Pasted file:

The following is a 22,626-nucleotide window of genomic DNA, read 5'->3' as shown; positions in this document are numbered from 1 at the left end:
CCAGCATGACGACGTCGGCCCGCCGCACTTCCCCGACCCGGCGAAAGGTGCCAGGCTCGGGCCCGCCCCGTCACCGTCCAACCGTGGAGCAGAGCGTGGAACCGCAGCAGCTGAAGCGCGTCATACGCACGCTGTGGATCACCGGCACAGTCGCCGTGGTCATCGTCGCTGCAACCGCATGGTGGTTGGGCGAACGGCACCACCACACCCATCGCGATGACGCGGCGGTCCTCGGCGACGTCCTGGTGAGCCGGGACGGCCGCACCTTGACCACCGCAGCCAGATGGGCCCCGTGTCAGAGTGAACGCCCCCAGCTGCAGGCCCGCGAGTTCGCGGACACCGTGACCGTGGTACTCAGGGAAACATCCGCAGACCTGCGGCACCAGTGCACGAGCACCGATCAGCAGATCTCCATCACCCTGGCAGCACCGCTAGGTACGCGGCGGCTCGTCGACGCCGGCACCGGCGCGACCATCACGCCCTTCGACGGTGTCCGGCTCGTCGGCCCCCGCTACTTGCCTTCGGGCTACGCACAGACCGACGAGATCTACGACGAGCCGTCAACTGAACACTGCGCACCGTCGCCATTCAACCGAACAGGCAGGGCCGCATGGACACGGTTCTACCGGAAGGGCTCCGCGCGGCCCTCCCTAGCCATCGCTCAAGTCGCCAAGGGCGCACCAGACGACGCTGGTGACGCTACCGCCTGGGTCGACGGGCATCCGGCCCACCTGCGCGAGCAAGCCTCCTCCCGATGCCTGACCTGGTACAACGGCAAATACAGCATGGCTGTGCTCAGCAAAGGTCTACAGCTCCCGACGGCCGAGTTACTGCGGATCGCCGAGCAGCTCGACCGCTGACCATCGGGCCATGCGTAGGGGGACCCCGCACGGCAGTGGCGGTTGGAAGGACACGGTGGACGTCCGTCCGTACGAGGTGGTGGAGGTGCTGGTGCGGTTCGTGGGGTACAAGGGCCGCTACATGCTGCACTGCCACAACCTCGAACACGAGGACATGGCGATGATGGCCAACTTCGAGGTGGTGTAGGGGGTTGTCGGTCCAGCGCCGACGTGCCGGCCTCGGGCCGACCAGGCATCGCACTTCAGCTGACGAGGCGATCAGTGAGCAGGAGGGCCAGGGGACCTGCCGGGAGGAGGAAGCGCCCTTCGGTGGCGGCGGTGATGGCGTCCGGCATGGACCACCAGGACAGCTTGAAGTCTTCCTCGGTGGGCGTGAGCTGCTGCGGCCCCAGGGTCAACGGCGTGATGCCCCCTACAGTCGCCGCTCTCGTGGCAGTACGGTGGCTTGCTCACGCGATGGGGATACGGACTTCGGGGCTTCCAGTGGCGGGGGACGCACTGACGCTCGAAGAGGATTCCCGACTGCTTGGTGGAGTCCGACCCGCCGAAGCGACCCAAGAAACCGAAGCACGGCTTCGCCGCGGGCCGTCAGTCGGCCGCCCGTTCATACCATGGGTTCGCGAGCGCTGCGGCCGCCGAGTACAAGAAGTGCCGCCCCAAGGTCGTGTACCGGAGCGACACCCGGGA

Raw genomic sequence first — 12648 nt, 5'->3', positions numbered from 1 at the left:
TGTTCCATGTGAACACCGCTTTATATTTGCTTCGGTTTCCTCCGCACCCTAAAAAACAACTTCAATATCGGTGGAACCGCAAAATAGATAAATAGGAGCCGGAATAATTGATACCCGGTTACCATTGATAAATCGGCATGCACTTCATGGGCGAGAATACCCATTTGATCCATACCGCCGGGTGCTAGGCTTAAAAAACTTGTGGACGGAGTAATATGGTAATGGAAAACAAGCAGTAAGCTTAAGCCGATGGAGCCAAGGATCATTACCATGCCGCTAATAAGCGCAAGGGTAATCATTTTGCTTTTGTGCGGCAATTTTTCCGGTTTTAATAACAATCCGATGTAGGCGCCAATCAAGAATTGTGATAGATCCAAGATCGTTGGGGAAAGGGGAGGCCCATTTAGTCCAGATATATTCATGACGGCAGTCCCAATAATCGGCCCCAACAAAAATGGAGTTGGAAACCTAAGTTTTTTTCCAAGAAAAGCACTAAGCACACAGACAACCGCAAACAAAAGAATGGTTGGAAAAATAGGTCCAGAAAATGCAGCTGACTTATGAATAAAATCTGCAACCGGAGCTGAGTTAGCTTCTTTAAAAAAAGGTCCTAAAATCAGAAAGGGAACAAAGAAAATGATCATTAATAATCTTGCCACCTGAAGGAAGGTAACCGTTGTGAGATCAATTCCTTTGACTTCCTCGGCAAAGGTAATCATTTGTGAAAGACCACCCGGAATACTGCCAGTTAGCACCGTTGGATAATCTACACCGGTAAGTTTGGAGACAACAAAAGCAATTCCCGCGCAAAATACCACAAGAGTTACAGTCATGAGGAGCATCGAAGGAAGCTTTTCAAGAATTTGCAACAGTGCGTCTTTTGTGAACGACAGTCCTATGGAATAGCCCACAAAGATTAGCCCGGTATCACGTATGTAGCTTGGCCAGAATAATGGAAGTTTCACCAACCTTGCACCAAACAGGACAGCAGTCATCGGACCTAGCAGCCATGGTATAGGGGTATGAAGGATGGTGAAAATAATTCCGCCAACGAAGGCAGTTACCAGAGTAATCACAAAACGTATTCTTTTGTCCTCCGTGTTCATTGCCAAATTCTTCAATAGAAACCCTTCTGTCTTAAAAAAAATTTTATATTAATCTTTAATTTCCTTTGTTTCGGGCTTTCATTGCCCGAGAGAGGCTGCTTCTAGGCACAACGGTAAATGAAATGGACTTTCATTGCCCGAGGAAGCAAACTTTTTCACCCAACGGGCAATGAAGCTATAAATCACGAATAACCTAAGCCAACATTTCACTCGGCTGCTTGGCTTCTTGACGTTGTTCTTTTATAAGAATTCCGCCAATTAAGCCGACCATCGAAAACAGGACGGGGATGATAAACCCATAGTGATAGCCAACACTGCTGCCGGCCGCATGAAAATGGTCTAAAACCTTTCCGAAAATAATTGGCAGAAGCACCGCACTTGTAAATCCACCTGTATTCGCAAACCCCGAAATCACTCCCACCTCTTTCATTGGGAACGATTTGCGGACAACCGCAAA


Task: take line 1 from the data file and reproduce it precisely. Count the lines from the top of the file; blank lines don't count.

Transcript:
The following is a 22,626-nucleotide window of genomic DNA, read 5'->3' as shown; positions in this document are numbered from 1 at the left end: